Monday, 10 June 2013

Orange Julius Shake


Aren’t cakers complicated? On the one hand, we’re all about convenience and ease when it comes to our food. So why do we have recipes for homemade Bailey’s Irish Cream, Skor Bars and Shake n’ Bake coating? After all, isn’t it easier just to go out and buy the damn things?

Easier, yes. Cheaper, no. And a caker penny saved is a penny that can towards getting your tips frosted. Why, just look at this Orange Julius. At the food court, you’d pay close to five bucks. This cost me less than two bucks to make. (Four bucks if you count the glass I bought at Goodwill.) And yes, it tastes just as good as the original, if not better. After all, it’s made with two essential caker ingredients: love and tightassedness.

True confession: My first job was working at an Orange Julius. I had to wear brown polyester. And I got fired. Consider this recipe my revenge. And yes, it’s best served cold.

1/3 can orange juice concentrate
1/3 cup skim milk
1/3 cup water
½ teaspoon vanilla
¼ cup sugar
5 or 6 ice cubes

Combine ingredients in blender then add ice cubes.


Source: Culinary Creations Down the Line, Interprovincial Pipeline Company



Friday, 7 June 2013

Pink Thing Winners!


Hosting contests is stressful because I always think, “What if I don’t get any entries?” So I was over the moon with the entries I received in my Pink Thing contest. I immediately called Mother and said, "See? I do have friends."

You’ve all been waiting with bated breath, and now I’m happy to announce the winner…or is that the winners?

Yes, that’s right. I chose two entries. Congratulations to veg-o-matic and bluerhondda! You’re both getting signed copies of my book, Fruit. No need to pinch yourselves. (But please email me at cakercooking at gmail dot com with your mailing addresses so I can send you the book.)

Thanks to everyone who entered. You made my Pink Thing proud.

Speaking of pink, check back Monday for something orange. And frothy.






Here's veg-o-matic's inspired Pink Thing entry (sung to the tune of "Think Pink.")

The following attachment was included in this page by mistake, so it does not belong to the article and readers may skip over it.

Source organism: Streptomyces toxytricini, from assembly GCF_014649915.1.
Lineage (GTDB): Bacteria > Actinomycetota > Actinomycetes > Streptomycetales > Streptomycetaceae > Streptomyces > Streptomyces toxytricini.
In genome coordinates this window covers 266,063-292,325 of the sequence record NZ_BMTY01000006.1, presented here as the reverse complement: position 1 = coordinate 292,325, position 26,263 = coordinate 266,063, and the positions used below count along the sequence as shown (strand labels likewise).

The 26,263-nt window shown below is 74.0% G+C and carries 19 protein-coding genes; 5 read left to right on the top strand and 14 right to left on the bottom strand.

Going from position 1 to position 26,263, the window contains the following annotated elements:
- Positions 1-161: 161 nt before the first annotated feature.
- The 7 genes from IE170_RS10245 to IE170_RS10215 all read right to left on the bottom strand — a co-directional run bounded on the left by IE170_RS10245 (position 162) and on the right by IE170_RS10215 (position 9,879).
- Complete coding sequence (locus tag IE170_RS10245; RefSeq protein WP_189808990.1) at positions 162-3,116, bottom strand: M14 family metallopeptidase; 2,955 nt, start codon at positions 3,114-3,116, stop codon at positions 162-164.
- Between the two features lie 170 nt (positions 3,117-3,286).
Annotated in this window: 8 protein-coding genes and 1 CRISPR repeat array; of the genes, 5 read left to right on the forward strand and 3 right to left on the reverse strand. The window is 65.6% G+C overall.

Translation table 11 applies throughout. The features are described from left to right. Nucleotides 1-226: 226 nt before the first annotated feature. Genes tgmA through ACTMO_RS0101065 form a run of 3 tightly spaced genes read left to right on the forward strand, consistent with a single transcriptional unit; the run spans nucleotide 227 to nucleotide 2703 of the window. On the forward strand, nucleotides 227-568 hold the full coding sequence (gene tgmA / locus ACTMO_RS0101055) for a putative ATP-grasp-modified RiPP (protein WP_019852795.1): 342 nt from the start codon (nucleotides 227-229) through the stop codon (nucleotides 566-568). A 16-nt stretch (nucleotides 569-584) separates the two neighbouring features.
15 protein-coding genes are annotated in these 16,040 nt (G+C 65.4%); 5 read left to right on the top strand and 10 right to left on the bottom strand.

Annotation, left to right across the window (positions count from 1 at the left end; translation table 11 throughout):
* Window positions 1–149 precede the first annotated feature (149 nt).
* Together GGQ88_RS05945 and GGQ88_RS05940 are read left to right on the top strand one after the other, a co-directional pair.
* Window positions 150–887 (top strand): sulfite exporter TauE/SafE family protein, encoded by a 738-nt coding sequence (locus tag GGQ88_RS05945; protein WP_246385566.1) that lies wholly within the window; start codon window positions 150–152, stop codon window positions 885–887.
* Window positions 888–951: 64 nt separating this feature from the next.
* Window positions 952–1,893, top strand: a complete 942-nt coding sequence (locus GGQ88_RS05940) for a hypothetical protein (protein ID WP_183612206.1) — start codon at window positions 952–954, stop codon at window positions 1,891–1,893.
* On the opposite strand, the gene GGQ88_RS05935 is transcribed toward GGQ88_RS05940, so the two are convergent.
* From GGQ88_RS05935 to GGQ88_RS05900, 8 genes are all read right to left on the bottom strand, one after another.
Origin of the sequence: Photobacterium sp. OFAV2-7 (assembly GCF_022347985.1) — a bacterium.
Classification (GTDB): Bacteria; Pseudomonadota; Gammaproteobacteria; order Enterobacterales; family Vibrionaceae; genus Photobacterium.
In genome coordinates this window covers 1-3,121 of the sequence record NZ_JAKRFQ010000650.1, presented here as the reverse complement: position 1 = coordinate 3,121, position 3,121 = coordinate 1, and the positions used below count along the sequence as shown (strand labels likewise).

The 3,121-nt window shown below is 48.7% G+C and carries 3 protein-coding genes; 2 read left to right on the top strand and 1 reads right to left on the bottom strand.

Pink Thing!
Pink Thing—it’s a Caker Ooh la la!
Pink Thing!
The dessert with a certain je ne sais pas!
Jell-O’s out, pie’s passé,
Cake’s de trop and déclassé.
And there is not the slightest excuse
For chocolate mousse
Or soufflé!
Pink Thing!
One spoonful will make your taste buds thrill!
Pink Thing—why, it’s even better than Whip ‘N Chill!
This most delicious Caker dish is
Even popular in Beijing
It’ll make you dance a Highland Fling—
Pink Thing!

And here's bluerhondda's entry, which rhymes "lick" with "dick" and "raunchy" with "paunchy." Quite the skill set.

Pink Thing's easy
Pink Thing's cool
Pink Thing's like a Caker fool*

Pink Thing may sound
kinda raunchy
(and it makes your tummy paunchy)

But if you like
desserts to lick
it's one step up
from Spotted Dick!

* fruity dessert

Monday, 3 June 2013

Idiot Cake

As a kid, I loved fruit cocktail. Yes, there were never enough cherries, but there were plenty of mushy, unidentifiable white and beige cubes swimming in a thick syrup made of 98% sugar. What more could a cavity-ridden child ask for?

A favourite of cakers everywhere, Idiot Cake (a.k.a. Fruit Cocktail Cake) is the softest, fruitiest and squishiest cake you’ll ever eat. The cake itself is pretty special, but once you pour that hot milk, sugar and butter mixture overtop, you’re left with something that resembles a wet sponge. Only it tastes better than a wet sponge. Like, a lot.

As to why it’s called Idiot Cake, who knows? Maybe you’re an idiot if you screw up the recipe. Or you’re an idiot if you don’t like it. Or maybe you’re an idiot if you don’t make the cake (which you should, because it’s delicious).

Shredded coconut alert! Do NOT attempt to eat this cake without a toothpick handy. Otherwise, your co-workers might catch you flossing your teeth with the corner of your business card. Then you’ll really look like an idiot. Trust me on this one.

1½ cups white sugar
½ cup corn oil
2 eggs
Beat and mix well.
Sift:
2 cups flour
½ teaspoon salt
2 teaspoons soda
Add: 1 14-ounce can fruit cocktail. Mix well.
Pour above mixture into a 9x13 pan. Greased and floured. Bake at 350° for 45 minutes.
Topping:
½ cup butter
¾ cup white sugar
½ cup milk
Boil together for 1 minute. Remove from heat and add 1 teaspoon vanilla. Pour over cooled cake in pan while still hot. Sprinkle with ½ cup coconut. This also makes a delicious dessert (see note) served with ice cream, whipped cream or Dream Whip.

Note: “Also makes a delicious dessert?” What other reason would you eat this? For breakfast? Actually, now that I think about it….

PS: I’ll announce the winner of my Pink Thing contest this Friday!

Source: Women’s Ministries Cook Book, Calvary Pentecostal Church